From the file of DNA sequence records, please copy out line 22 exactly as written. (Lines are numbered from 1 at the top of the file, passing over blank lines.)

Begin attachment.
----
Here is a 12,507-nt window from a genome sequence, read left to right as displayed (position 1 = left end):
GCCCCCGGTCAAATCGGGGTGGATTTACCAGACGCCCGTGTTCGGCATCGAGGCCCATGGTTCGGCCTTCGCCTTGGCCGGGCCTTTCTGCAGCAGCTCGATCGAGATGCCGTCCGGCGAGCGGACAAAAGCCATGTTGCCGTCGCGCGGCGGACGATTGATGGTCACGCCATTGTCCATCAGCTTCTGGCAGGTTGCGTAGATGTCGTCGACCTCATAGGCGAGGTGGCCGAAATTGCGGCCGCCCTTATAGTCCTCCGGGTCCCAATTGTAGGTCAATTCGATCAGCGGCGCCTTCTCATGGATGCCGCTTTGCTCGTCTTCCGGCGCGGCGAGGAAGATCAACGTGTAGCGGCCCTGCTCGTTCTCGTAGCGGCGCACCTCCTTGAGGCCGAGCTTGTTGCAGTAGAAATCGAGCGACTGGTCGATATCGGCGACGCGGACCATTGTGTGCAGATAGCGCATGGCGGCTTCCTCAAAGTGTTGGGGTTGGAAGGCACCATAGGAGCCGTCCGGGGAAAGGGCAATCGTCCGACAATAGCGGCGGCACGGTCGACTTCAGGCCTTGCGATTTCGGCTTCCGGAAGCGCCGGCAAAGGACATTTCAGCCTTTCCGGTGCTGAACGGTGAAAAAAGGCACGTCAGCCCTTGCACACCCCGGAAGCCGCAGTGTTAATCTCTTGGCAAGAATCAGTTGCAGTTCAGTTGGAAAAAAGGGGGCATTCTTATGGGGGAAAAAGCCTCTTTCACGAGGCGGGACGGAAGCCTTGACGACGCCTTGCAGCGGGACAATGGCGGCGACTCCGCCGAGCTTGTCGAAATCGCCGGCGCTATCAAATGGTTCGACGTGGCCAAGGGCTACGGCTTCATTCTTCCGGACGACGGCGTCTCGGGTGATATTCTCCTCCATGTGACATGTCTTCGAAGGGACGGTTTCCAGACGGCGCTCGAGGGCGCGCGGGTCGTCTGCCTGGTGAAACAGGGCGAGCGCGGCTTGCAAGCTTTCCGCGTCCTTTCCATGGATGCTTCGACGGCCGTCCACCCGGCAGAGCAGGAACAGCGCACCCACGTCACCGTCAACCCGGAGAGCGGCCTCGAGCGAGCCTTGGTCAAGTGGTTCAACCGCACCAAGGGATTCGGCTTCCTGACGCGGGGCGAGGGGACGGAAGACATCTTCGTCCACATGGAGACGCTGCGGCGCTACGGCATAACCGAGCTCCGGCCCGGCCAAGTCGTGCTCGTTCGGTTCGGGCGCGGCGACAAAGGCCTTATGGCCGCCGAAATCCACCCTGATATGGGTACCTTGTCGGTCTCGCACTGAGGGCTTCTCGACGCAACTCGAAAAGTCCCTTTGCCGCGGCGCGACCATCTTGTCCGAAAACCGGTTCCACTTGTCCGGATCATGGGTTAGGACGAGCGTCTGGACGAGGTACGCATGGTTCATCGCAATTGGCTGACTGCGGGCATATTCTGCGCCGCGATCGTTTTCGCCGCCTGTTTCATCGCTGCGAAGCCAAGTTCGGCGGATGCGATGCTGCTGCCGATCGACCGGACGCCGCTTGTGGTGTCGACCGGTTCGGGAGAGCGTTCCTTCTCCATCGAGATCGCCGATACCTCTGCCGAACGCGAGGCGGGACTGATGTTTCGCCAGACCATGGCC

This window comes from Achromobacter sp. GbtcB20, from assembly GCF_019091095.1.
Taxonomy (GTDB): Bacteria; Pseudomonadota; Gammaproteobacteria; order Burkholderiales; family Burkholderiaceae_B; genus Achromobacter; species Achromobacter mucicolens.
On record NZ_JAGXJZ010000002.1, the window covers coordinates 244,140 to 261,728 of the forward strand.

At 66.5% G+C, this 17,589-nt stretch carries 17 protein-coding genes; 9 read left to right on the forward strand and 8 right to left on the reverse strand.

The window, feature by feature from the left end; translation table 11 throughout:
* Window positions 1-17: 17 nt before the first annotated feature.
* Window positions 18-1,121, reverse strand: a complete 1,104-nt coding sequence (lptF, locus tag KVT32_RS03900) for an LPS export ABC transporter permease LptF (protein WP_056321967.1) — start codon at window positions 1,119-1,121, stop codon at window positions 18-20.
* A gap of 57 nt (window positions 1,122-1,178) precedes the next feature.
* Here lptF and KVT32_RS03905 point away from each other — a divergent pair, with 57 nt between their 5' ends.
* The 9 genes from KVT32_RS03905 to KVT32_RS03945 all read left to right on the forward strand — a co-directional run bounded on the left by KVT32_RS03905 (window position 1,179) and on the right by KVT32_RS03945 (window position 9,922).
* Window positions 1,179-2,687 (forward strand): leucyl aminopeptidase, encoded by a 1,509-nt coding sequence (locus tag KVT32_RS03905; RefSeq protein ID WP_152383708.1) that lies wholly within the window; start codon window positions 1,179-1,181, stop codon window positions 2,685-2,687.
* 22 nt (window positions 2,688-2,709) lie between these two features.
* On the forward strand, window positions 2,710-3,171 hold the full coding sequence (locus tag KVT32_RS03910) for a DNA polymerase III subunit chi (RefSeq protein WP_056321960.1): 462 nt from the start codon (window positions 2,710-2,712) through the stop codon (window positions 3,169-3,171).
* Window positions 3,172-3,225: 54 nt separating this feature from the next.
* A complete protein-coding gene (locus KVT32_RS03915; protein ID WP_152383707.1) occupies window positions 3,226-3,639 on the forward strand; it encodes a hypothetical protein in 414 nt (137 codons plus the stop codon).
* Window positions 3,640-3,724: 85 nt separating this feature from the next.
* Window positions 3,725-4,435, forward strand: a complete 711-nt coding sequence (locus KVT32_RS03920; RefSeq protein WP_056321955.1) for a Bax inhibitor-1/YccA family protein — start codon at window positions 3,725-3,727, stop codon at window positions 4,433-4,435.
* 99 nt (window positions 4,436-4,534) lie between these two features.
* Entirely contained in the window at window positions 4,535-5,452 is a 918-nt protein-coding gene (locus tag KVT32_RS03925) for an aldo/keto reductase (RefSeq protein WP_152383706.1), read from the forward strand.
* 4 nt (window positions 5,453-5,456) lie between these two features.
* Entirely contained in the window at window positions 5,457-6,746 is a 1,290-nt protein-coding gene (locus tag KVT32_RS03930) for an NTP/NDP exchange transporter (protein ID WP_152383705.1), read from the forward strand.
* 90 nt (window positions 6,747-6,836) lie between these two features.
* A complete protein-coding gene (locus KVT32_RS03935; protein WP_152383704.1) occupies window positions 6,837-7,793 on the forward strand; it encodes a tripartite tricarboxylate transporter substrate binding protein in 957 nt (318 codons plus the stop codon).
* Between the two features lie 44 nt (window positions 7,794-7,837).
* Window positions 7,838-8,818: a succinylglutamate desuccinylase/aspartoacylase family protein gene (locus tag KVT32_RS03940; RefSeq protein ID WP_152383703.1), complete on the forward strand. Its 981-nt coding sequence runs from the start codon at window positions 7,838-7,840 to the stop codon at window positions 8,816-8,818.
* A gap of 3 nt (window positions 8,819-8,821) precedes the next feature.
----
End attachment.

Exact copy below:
* 4 nt (window positions 5,453-5,456) lie between these two features.